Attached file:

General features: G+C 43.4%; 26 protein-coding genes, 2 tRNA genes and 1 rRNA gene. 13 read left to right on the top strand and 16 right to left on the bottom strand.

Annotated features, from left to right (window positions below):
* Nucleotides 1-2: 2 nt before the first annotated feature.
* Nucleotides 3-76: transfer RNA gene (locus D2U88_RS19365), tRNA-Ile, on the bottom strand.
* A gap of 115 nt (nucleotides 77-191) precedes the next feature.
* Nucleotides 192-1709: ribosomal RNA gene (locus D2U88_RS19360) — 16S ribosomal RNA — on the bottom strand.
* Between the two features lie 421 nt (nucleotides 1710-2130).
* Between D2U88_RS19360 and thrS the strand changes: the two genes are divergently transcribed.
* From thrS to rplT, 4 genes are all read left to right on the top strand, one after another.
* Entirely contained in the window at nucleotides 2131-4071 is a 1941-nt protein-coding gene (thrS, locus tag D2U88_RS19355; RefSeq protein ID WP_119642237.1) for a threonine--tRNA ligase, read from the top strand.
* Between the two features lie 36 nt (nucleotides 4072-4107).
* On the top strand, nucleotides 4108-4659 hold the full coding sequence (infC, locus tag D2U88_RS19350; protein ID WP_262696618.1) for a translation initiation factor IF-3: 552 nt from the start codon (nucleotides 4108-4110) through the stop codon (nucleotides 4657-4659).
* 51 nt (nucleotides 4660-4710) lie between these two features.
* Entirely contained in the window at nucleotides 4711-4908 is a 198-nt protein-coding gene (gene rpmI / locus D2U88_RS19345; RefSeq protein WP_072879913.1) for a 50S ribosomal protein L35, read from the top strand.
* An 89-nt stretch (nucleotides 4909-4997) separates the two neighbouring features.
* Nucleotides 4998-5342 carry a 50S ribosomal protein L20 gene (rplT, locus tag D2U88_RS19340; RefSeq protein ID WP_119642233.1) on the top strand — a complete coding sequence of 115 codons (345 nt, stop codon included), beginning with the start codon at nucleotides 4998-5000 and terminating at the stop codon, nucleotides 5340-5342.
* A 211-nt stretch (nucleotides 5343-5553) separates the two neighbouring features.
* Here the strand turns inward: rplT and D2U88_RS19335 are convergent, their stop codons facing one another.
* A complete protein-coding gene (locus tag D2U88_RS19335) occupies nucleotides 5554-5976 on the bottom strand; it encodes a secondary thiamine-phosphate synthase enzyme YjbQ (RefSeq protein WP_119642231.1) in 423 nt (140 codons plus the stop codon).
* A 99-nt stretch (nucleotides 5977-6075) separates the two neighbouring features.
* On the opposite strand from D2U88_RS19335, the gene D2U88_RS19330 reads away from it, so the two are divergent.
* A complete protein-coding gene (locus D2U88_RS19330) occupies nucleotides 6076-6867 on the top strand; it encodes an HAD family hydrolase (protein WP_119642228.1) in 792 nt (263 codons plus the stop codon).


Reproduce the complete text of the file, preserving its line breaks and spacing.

General features: G+C 43.4%; 26 protein-coding genes, 2 tRNA genes and 1 rRNA gene. 13 read left to right on the top strand and 16 right to left on the bottom strand.

Annotated features, from left to right (window positions below):
* Nucleotides 1-2: 2 nt before the first annotated feature.
* Nucleotides 3-76: transfer RNA gene (locus D2U88_RS19365), tRNA-Ile, on the bottom strand.
* A gap of 115 nt (nucleotides 77-191) precedes the next feature.
* Nucleotides 192-1709: ribosomal RNA gene (locus D2U88_RS19360) — 16S ribosomal RNA — on the bottom strand.
* Between the two features lie 421 nt (nucleotides 1710-2130).
* Between D2U88_RS19360 and thrS the strand changes: the two genes are divergently transcribed.
* From thrS to rplT, 4 genes are all read left to right on the top strand, one after another.
* Entirely contained in the window at nucleotides 2131-4071 is a 1941-nt protein-coding gene (thrS, locus tag D2U88_RS19355; RefSeq protein ID WP_119642237.1) for a threonine--tRNA ligase, read from the top strand.
* Between the two features lie 36 nt (nucleotides 4072-4107).
* On the top strand, nucleotides 4108-4659 hold the full coding sequence (infC, locus tag D2U88_RS19350; protein ID WP_262696618.1) for a translation initiation factor IF-3: 552 nt from the start codon (nucleotides 4108-4110) through the stop codon (nucleotides 4657-4659).
* 51 nt (nucleotides 4660-4710) lie between these two features.
* Entirely contained in the window at nucleotides 4711-4908 is a 198-nt protein-coding gene (gene rpmI / locus D2U88_RS19345; RefSeq protein WP_072879913.1) for a 50S ribosomal protein L35, read from the top strand.
* An 89-nt stretch (nucleotides 4909-4997) separates the two neighbouring features.
* Nucleotides 4998-5342 carry a 50S ribosomal protein L20 gene (rplT, locus tag D2U88_RS19340; RefSeq protein ID WP_119642233.1) on the top strand — a complete coding sequence of 115 codons (345 nt, stop codon included), beginning with the start codon at nucleotides 4998-5000 and terminating at the stop codon, nucleotides 5340-5342.
* A 211-nt stretch (nucleotides 5343-5553) separates the two neighbouring features.
* Here the strand turns inward: rplT and D2U88_RS19335 are convergent, their stop codons facing one another.
* A complete protein-coding gene (locus tag D2U88_RS19335) occupies nucleotides 5554-5976 on the bottom strand; it encodes a secondary thiamine-phosphate synthase enzyme YjbQ (RefSeq protein WP_119642231.1) in 423 nt (140 codons plus the stop codon).
* A 99-nt stretch (nucleotides 5977-6075) separates the two neighbouring features.
* On the opposite strand from D2U88_RS19335, the gene D2U88_RS19330 reads away from it, so the two are divergent.
* A complete protein-coding gene (locus D2U88_RS19330) occupies nucleotides 6076-6867 on the top strand; it encodes an HAD family hydrolase (protein WP_119642228.1) in 792 nt (263 codons plus the stop codon).